Baltimore-based artists Rebecca Nagle and Hannah Brancato didn't like the way <em>Playboy</em>'s annual list of party schools described women. So they decided to make <a href="http://partywithplayboy.com/">a list of their own</a> — one that celebrates consent in <em>Playboy</em>'s distinctive voice.
Credit Courtesy of FORCE
Artist Hannah Brancato says that Victoria's Secret panties featuring phrases like "stop staring" turn "stop" and "no" into part of a flirtation. FORCE's consent-themed underwear is an attempt to change that culture.
The leftover prescription drugs you have around your house are at the center of a battle between small government and big pharmaceutical companies.
The immediate aim is to have the pharmaceutical companies take care of disposing of extra drugs. But Alameda County in northern California wants to make manufacturers think about the life cycles of their products — from their creation to what happens when they're no longer needed.
This is ALL THINGS CONSIDERED from NPR News. I'm Audie Cornish.
After pummeling the Midwest, a big winter storm hit the Northeast today, dumping snow up and down I-95. Flights were canceled, major highways closed. Boston took on almost two feet. Up to 10 inches fell on New York City, where the new mayor has only been in office two days. And that's where our coverage begins this hour with NPR's Zoe Chace.
After the the school lunch program was overhauled in 2012 to curb childhood obesity, lots of kids began complaining that lunches were too skimpy.
Why? Because in some cases, schools had to limit healthy foods — such as sandwiches served on whole-grain bread or salads topped with grilled chicken — due to restrictions the U.S. Department of Agriculture set on the amount of grains and protein that could be served at meal-time.
In some districts, program participation dropped as more kids decided to brown-bag it and bring their own food to school.
President Obama speaks in April after the Senate rejected a bill that would expand background checks on guns. The White House is seeking to clarify rules that bar firearm possession due to mental health problems.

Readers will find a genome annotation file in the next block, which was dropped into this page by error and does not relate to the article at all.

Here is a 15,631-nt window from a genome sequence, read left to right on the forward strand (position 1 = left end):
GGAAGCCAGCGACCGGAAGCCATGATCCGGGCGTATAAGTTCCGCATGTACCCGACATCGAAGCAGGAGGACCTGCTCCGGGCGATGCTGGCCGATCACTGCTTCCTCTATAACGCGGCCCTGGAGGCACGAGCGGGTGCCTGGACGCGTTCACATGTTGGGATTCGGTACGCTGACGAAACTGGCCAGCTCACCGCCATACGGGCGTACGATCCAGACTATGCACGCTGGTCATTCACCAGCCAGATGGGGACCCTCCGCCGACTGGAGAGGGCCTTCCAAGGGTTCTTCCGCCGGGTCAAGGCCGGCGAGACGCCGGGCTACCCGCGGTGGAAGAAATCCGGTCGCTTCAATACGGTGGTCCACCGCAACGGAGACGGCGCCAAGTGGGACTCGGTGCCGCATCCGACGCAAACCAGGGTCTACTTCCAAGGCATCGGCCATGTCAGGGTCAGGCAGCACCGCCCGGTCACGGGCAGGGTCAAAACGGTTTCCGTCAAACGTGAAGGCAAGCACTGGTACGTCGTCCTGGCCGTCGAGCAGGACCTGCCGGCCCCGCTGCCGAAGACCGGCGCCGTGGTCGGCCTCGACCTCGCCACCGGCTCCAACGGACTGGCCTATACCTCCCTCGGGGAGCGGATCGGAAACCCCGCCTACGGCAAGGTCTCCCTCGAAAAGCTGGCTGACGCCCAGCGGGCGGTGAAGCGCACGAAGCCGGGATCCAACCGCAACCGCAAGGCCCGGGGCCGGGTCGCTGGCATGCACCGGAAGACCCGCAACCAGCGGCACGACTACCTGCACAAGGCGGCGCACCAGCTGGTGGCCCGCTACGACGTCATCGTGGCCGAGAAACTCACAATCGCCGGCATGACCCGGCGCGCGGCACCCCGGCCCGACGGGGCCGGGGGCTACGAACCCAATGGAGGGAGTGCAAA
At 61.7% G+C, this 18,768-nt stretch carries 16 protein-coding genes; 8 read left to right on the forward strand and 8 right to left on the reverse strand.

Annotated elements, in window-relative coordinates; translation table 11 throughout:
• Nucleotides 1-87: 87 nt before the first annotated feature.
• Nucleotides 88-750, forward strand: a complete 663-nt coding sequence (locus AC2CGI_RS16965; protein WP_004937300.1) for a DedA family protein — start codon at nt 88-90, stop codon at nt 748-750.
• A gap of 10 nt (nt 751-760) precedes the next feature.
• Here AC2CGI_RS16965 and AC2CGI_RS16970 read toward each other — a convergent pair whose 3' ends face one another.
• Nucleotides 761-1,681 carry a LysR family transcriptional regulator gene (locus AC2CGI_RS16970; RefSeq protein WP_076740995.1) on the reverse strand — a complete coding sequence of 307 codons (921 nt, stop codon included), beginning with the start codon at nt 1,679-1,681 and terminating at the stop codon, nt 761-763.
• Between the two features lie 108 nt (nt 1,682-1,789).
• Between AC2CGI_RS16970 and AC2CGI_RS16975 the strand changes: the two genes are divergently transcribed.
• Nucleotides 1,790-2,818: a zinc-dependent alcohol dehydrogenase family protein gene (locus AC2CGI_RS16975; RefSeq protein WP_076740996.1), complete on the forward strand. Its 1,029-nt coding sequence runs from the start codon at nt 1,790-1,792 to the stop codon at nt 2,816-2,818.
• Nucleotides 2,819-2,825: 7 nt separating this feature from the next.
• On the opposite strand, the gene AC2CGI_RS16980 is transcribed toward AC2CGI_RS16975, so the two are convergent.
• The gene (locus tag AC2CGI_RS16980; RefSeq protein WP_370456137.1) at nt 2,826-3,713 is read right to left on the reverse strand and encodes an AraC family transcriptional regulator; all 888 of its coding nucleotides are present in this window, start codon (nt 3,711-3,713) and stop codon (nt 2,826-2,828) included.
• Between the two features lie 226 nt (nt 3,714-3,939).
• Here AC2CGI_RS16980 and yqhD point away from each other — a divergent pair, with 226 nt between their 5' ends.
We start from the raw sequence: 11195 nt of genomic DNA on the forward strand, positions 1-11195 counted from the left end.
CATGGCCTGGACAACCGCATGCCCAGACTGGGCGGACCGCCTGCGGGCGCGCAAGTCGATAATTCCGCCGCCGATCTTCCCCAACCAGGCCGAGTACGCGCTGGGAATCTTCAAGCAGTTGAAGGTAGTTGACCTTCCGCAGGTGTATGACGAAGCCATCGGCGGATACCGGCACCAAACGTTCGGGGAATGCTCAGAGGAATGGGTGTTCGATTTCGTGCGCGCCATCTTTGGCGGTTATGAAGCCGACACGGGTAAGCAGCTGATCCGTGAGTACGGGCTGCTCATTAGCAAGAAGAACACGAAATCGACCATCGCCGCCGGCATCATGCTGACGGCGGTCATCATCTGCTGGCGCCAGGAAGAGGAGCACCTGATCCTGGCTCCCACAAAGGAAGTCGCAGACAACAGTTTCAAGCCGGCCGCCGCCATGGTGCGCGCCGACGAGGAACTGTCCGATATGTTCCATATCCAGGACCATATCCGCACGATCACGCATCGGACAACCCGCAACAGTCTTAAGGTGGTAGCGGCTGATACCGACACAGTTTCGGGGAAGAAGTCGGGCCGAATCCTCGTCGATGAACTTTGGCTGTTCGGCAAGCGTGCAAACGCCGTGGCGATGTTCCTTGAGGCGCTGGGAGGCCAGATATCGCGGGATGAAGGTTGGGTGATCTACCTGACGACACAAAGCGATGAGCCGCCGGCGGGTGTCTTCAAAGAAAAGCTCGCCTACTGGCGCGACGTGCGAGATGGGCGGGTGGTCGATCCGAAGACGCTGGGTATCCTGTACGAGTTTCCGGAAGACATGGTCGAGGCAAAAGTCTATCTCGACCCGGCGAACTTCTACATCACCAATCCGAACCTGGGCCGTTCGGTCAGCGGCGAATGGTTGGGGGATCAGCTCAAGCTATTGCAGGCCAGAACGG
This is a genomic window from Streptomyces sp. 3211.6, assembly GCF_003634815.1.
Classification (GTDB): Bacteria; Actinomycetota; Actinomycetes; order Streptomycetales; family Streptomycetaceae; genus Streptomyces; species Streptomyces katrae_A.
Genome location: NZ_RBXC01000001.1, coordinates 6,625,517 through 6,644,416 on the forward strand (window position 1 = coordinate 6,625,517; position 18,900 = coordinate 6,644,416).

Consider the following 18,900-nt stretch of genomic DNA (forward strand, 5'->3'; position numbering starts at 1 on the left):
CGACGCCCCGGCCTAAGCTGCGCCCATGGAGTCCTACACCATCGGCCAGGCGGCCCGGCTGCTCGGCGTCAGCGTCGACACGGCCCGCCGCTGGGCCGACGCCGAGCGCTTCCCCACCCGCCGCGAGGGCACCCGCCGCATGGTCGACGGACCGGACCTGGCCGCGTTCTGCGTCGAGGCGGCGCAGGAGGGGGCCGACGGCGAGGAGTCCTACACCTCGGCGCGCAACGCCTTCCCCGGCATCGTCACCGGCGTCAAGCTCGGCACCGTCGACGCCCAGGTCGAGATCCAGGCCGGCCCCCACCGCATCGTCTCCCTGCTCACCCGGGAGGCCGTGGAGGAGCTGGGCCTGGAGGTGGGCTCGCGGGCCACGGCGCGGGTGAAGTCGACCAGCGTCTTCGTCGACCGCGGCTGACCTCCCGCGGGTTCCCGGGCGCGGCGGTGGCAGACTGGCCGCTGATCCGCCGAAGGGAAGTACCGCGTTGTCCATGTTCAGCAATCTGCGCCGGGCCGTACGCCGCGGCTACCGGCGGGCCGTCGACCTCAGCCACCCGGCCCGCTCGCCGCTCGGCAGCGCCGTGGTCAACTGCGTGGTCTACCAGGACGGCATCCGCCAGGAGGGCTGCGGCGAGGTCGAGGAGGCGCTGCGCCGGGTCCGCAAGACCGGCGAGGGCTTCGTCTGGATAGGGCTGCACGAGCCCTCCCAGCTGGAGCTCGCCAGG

Originally published on Fri January 3, 2014 4:58 pm
Federal agencies are proposing new rules for handling gun buyers' background checks, in changes the Obama administration says will "keep guns out of potentially dangerous hands." The changes include a clarification of rules barring firearm possession due to mental health problems.
Thousands of Americans rang in 2014 with new insurance plans under the Affordable Care Act. But will doctors and hospitals start feeling the crunch? Host Michel Martin speaks with Washington Post health reporter Sarah Kliff.
A very cold winter storm is engulfing much of the Northeast, dumping more than 20 inches of snow in some areas and bringing strong winds along with it. Schools are closed in Boston and New York City. Thousands of flights have been canceled. Officials around the region are asking people to stay home and let road crews do their work.
The Justice Department will answer a challenge Friday morning to a controversial provision in the new health care law. It requires most employers that offer health insurance to include birth control at no cost.
A group of Catholic nuns has objected to that, and this week they won a temporary reprieve from Supreme Court Justice Sonia Sotomayor. It's an unusual test case, but it won't be the last one.
Originally published on Thu January 2, 2014 6:07 pm
It's early January, and that means it's time for the Quadrantid meteor shower to peak. Despite winter weather that might cloud the skies in some areas, forecasters say this year's event is worth getting up for, citing lunar conditions that will darken the night sky.
If you haven't heard of the Quadrantids, don't worry. Even NASA calls them "a little-known meteor shower named after an extinct constellation."
Originally published on Fri January 3, 2014 8:19 am
Police have a suspect in custody in connection with the murder of a popular priest in Northern California whose body was found on New Year's Day with unmistakable signs of "blunt-force trauma," authorities say.
Gary Lee Bullock, 43, of Redway was arrested by Humboldt County deputies on Thursday, police said in a statement.
When members of Congress return to work next week, at the top of the "to-do" list is whether to renew emergency unemployment benefits. An extension of the benefits expired at the end of 2013, which means 1.3 million out-of-work Americans are no longer getting unemployment checks.